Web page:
Frenectomy

We Offer Frenectomies in Dacula

Are you interested in scheduling a consultation for a frenectomy in Dacula? Quintero Periodontics offers this treatment to infants, adolescents and adults who qualify as candidates. So, what is a frenectomy? A frenectomy or frenuloplasty is a procedure designed to eliminate robust bands of tissue that connect the gums to the lip or tongue.

Did you know…

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Tongue ties occur in 4-11% of newborns.

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Frenums can have adverse effects, causing the following:

  • Gum recession due to pulling on the gums.
  • Teeth pushed apart, creating large gaps.
  • Tongue and lip ties (ankyloglossia) are created which can lead to breastfeeding difficulties, chewing challenges, and potential speech issues later on in life.

During a frenectomy procedure, these tissue bands will be removed and repositioned to release the tongue and/or lip, restoring them to their proper position.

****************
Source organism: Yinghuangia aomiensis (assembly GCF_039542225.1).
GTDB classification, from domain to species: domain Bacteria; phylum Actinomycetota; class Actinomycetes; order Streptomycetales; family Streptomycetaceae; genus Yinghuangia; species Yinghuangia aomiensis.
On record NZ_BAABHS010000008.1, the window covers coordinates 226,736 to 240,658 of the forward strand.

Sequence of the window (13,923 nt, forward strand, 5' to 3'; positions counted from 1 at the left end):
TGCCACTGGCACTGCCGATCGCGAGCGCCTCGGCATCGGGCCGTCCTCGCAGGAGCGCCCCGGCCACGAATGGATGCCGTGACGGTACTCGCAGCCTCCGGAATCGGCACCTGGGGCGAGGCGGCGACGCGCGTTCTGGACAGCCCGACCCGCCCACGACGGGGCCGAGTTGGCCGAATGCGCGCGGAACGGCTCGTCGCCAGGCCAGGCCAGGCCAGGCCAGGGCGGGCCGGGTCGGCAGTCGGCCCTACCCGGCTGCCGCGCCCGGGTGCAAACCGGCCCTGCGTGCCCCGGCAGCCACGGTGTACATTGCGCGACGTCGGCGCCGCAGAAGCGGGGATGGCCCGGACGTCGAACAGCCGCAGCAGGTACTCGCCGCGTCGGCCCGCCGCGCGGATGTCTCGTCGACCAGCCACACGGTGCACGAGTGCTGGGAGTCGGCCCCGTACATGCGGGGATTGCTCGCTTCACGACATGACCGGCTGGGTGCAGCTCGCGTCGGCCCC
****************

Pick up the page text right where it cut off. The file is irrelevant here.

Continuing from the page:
What to Expect When Receiving a Frenectomy at Quintero Periodontics

  • Consultation with Dr. Quintero –  Initially, a consultation is essential to assess the extent of the frenum. Dr. Quintero, our Dacula periodontist, will inspect your mouth for indications of tongue and lip ties, deciding whether a frenectomy is the most suitable course of action.
  • Local Anesthesia Oral sedation or Nitrous Oxide is provided along with an anesthetic before commencing the procedure, ensuring that you or your child experiences no pain or discomfort throughout the process.
  • Snipping of the Frenulum During the consultation, Dr. Quintero will explore the options available for treatment based on the case at hand. While the frenulum of a baby can be swiftly snipped in seconds, older individuals such as adolescents, teens, or adults might necessitate a more intricate technique for repositioning and removing the frenum. Laser therapy may also be employed, reducing bleeding and discomfort.
  • Aftercare Instructions In a laser frenectomy, stitches or sutures are unnecessary. Post-treatment care involves cleaning the treated area at least twice daily. Dr. Quintero might suggest tongue or lip stretches to promote proper healing of the frenulum and prevent reattachment.

Types of Frenectomies